• I felt consistently censored and prohibited from expressing my honest opinions, choices, needs, and/or desires.
  • I felt that being myself was somehow suspect or criminal in the perspective of the other.
  • Old relationship patterns were still playing out, even when I attempted to change my approach or deal openly with the problem.
  • It has been demanded that I refrain from talking or writing honestly and openly about incidents in my life that may alter someone’s opinion of other involved parties.
  • I have been expected to meet someone’s emotional needs and/or heal their emotional wounds out of a sense of obligation, especially when little or no regard has been given to the wounds the other may have caused me.
  • I am not yet able to avoid frequently responding in reactive rather than conscious ways when in conflict with this person, especially if there is frequent and/or simmering conflict in the relationship.

When I realized that relationships that meet some or all of these criteria cannot be healthy or peaceful, I began to realize that this is true in any case, for me – even if the other party is a parent, sibling, or long-time friend.

The above are what I suppose Dr. Phil would refer to as “deal-breakers”, for me. I have tried, for most of my life, to forge peaceful relationships when some of these factors have been involved.

It has never worked.

 

Spock mindmelding with the Horta- a silicone based life form who murdered human miners as retaliation for the unintentional slaughter of her young. Spock was the instrument of peace between two species who misunderstood one another.

I need relationships that are mutual, striving for peace, respectful of all, honest, and do not put image above substance.

I need real, multifaceted connections, and not dog-eared scripts I memorized as some younger version of the woman I am today.

I need bonds that sustain, not chafe; that delight, not shame; that support, not ridicule.

I need people in my life who see who I am, and how who I have been is a part of that, but only a part.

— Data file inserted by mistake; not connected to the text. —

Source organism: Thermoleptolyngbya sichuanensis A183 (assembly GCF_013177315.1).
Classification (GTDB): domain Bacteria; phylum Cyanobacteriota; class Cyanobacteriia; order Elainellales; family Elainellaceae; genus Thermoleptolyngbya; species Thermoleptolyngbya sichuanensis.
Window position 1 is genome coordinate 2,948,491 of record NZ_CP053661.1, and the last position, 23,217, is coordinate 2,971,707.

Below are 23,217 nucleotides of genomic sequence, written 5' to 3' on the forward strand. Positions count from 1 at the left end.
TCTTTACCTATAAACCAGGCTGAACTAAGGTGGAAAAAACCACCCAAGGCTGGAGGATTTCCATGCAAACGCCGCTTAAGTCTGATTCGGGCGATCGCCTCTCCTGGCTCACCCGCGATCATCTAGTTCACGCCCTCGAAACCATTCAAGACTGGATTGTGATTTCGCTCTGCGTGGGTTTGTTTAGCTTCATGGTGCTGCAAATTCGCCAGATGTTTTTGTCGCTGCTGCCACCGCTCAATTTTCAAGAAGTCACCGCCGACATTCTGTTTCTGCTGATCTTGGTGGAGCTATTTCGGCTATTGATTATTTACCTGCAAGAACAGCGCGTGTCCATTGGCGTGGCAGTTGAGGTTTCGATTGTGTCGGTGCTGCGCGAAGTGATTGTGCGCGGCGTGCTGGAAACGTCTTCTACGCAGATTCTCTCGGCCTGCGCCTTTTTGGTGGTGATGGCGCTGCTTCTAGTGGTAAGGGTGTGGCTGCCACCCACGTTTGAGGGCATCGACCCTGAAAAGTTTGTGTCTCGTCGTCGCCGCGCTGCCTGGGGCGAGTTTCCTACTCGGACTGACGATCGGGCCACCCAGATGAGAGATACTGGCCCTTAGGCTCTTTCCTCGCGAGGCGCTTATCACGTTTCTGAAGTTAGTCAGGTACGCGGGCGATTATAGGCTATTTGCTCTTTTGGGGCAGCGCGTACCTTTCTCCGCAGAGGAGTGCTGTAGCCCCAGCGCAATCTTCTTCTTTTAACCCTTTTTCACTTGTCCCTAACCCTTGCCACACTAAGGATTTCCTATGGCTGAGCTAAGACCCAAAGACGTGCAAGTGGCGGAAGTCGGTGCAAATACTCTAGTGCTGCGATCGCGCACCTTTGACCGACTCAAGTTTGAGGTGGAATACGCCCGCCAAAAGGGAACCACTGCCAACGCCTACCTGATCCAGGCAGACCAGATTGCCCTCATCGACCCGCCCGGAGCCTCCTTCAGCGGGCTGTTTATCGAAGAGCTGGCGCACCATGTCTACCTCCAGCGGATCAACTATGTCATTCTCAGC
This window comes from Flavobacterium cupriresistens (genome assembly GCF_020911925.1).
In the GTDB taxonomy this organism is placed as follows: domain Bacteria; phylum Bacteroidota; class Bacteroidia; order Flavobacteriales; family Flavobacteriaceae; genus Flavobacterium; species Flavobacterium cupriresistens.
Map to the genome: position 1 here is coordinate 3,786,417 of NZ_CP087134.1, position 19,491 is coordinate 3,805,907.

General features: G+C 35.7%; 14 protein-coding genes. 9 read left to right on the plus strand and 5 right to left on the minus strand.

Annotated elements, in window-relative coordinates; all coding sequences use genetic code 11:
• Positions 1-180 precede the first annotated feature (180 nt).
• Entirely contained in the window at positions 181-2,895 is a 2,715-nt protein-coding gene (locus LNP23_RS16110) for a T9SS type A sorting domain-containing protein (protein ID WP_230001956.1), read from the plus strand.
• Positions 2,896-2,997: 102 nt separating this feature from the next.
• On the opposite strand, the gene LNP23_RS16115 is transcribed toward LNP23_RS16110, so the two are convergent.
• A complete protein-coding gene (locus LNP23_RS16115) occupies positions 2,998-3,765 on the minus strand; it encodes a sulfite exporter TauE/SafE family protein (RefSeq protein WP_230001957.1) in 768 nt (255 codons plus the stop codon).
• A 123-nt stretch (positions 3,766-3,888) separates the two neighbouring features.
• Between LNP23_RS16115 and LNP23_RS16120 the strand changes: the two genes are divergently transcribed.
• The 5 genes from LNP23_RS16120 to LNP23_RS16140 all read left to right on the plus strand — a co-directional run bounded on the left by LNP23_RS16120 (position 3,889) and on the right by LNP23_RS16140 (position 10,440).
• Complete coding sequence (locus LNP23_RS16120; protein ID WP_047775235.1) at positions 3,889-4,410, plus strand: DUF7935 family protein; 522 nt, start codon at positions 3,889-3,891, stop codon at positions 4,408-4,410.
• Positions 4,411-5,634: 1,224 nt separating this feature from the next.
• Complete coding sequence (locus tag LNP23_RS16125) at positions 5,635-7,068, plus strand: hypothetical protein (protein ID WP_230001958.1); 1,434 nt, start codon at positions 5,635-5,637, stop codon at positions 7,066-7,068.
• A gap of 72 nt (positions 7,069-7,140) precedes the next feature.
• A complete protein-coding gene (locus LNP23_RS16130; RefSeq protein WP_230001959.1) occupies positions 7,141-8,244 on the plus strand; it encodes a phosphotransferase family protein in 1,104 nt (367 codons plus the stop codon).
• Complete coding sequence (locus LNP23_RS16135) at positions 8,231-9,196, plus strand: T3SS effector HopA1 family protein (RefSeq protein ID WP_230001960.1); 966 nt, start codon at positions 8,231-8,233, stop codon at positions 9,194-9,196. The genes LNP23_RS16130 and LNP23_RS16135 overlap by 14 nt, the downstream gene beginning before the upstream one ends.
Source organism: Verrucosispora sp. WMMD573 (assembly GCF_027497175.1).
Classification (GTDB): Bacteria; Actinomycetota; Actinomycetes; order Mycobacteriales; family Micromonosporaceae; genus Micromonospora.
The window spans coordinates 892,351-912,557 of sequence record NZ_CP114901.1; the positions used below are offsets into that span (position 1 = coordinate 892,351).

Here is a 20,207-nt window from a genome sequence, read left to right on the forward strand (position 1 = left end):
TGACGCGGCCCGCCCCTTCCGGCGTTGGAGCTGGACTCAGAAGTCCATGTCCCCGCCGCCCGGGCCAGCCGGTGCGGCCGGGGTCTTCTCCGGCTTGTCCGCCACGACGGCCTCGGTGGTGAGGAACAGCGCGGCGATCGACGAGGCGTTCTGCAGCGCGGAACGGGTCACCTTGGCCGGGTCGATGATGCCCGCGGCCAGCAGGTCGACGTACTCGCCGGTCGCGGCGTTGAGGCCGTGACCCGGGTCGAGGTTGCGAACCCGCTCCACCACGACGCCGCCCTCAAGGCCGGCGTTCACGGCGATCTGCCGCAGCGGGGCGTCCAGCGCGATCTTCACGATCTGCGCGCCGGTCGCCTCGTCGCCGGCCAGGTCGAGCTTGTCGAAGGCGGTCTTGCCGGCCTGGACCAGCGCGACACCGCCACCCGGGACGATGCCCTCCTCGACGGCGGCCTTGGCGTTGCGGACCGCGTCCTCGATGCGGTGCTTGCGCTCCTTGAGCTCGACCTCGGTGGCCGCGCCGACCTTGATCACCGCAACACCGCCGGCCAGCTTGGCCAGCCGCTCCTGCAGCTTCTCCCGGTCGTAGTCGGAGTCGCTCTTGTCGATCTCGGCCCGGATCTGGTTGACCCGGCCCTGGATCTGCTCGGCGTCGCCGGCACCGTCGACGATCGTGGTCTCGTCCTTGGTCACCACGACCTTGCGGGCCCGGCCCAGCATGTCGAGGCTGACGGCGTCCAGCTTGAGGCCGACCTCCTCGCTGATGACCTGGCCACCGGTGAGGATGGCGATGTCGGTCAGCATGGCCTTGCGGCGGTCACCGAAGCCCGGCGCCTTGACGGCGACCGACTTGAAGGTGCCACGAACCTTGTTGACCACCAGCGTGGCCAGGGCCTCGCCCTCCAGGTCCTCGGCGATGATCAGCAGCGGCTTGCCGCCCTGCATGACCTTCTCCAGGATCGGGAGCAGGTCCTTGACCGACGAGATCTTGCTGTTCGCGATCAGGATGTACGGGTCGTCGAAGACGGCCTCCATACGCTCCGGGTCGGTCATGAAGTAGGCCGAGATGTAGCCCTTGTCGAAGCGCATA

I need relationships that are real and endlessly shifting, where everyone involved is there by choice, and where everyone brings themselves wholly and willingly.

By asking myself what I need from others, I opened myself to deep kinships that feed me in way my former connections, born of a grasping need to seek happiness through others could not. I have released some relationships, but always with the hope that, someday, the situation will be different and healing might begin.

And I have found a new level of peace and personal fulfillment, which I strive to pay forward into the world in my interactions…and to ask myself and others, on occasion, the most important question of all:

“How can I love you better?”

It’s a BLOG HOP!

Joy – Thankvember Eighteenth

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Joy – Thankvember Eighteenth

For a good deal of my adult life, I didn’t give joy much thought at all. My parents and teachers had made it abundantly clear, after all, that being an adult was serious work. They didn’t talk about joy, or finding my passions, or following my heart and my own instincts. They talked instead about responsibility, unmet potential, pipe dreams, common sense, and work ethic, and so these things were where I put my focus.

So, whenever I did something I loved doing, for no other reason than that I did love it, I dealt with a sense of guilt that had me making justifications for why it was a worthwhile endeavor. Often, I would set myself up with assignments and schedules, which gave whatever I was doing a sense of importance in the “adult world” – and, at the same time, sucked the pastime free of the life and fire that had drawn me to it in the first place.

There was something unspoken about doing things just for the sheer joy of doing them. At the same time, I have a nature that resists what is forced upon me, but which thrives on inspiration, intrigue, imagination, and delight.

I suffered much guilt for doing as I pleased, and that took much of the wonder out of it.

It took me until after my fortieth birthday to realize something. This is my life. No one else can tell me, really, how to live it, because no one else is me, living every breath of my own life.

I don’t need permission anymore to live on my own terms. I don’t make justifications for indulging in my passions.

Two years ago, I made a conscious choice to learn to do only what brings me joy. I’m not perfect at it yet, but I am learning.

Does this mean I never wash dishes, do laundry, scoop up after the dog or clean up after the children?